The way we have used our land has fundamentally shaped our nation. From earliest times, settlers in New Zealand have worked the land to produce food and fibre (for example, wool and flax), to raise animals, and to build dwellings. Today, New Zealanders value land for its scenic, recreational, historical, and cultural significance.
Māori relate to land as the tangata whenua (people of the land). This term expresses an understanding that land and people are inseparable through whakapapa (kinship) (Durie, 1998). Iwi (tribes) relate to specific places within New Zealand over which they have mana whenua (customary authority).
While many people equate New Zealand’s landscape with its natural areas, most of our landscapes have been modified by human use. Many of our urban and pastoral landscapes have changed significantly from the landscapes that existed in the first 100 years of European settlement.
A definition of land
Land is considered to include:
- the aesthetic components of landform and landscape including the vegetation cover
- the physical components of soil and parent material (the soils and underlying rock types that give rise to soil)
- the plant and animal communities in the soil, such as insects, mites, springtails, nematodes, worms, fungi, bacteria, and algae
- the exotic and native ecosystems resident on the land, such as exotic forestry, urban settlements, native forests, and tussock grasslands.
(Williams and Mulcock, 1996).
Landform and landscape
Landforms are the result of geological processes and chemical and physical weathering. Landforms interact constantly with living and non-living features such as plants and waterways to make up a landscape.
New Zealand’s geological history has resulted in significant variations in landscape from dry plains, to steep hill country, snow-capped mountains, and coastal dunes. Even within a few kilometres, neighbouring landscapes can differ greatly. Except for the occasional large earthquake, volcanic eruption, forest fire, or extreme storm event, the natural factors that created and continue to change New Zealand’s landforms tend to operate slowly over hundreds, thousands, or millions of years.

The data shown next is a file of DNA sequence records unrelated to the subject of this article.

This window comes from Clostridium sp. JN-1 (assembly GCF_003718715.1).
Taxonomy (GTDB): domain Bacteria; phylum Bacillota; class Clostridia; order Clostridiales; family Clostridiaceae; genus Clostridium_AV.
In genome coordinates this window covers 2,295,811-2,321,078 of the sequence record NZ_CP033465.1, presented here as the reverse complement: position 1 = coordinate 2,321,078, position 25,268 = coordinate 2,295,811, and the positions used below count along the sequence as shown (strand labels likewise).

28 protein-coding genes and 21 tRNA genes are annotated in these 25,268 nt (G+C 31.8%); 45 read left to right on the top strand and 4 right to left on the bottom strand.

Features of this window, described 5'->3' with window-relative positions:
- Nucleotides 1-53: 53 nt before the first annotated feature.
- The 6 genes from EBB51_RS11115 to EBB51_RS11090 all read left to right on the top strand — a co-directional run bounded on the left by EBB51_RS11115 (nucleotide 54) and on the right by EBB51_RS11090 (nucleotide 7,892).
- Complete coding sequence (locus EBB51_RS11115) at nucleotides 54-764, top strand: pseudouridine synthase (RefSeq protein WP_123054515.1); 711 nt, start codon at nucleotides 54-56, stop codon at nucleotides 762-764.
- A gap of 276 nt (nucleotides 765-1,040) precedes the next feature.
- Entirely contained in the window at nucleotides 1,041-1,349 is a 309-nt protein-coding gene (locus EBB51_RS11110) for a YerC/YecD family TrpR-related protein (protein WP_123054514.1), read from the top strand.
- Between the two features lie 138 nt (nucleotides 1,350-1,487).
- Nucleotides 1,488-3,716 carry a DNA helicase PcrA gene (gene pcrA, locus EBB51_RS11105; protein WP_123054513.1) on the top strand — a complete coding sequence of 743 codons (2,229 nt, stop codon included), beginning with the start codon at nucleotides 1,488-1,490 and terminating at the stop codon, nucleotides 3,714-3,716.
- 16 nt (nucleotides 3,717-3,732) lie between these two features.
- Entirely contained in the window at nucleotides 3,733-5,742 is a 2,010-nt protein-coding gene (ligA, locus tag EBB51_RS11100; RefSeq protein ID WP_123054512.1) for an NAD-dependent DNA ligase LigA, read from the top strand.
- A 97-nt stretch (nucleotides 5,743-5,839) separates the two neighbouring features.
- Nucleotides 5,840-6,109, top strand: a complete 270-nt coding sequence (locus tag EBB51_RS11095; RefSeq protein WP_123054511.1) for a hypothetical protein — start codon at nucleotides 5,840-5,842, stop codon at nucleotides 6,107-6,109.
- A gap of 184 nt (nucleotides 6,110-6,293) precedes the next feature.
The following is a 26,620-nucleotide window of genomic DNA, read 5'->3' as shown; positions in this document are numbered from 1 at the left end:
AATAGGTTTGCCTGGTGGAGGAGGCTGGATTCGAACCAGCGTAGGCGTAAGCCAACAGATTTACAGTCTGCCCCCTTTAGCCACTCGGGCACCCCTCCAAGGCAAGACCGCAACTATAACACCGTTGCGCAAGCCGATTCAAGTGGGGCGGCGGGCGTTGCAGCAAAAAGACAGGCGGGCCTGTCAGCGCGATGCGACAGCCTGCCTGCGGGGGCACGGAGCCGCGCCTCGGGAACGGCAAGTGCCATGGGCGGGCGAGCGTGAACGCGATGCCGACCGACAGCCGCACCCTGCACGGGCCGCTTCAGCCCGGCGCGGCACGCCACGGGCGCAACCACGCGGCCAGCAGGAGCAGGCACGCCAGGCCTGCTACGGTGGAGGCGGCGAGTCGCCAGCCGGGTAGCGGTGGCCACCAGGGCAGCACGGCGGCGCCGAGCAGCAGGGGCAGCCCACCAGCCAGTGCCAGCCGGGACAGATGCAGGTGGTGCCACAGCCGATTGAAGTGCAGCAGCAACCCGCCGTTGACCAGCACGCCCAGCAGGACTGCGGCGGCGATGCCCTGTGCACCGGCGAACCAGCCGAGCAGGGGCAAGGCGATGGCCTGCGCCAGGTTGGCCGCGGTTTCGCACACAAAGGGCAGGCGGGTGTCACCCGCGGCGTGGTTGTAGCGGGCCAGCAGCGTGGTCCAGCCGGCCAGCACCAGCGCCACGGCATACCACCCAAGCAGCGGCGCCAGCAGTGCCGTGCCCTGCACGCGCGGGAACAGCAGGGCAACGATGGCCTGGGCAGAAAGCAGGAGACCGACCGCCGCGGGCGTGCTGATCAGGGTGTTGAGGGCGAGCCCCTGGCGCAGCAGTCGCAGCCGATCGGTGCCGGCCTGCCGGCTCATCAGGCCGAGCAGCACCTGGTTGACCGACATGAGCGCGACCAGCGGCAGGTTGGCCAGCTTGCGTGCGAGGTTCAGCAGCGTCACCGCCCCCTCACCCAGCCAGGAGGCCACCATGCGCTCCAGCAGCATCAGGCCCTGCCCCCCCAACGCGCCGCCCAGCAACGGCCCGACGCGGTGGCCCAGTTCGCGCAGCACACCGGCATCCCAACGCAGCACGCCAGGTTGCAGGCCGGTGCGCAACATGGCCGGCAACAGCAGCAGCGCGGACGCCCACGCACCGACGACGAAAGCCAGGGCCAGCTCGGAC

Today, New Zealand’s landscapes include both cultural landscapes (those modified by people) and natural landscapes. While both landscapes are subject to constant change, the speed of this change depends on whether the change is due to natural or human influence.
Land use defines New Zealand’s identity
Reliance on land resources is a defining feature of New Zealand’s national identity. The expertise we have developed in using our land resources has put New Zealand on the international stage. Land underpins New Zealand’s top two export earners: tourism and primary production.
Our high-value agricultural, horticultural, wine, and forestry products are exported around the world. And, in recent years, New Zealand has marketed itself internationally as a premier destination for scenic and adventure tourism.
In the year ended 31 March 2007, primary production generated export earnings that equated to:
agriculture – $16.1 billion
forestry – $3.6 billion
horticulture – $2.5 billion
viticulture – $662 million.
(Ministry of Agriculture and Forestry, 2007b; New Zealand Wine, 2007).
In the year ended 31 March 2006, tourism generated export earnings of $8.3 billion (Statistics New Zealand, 2007b).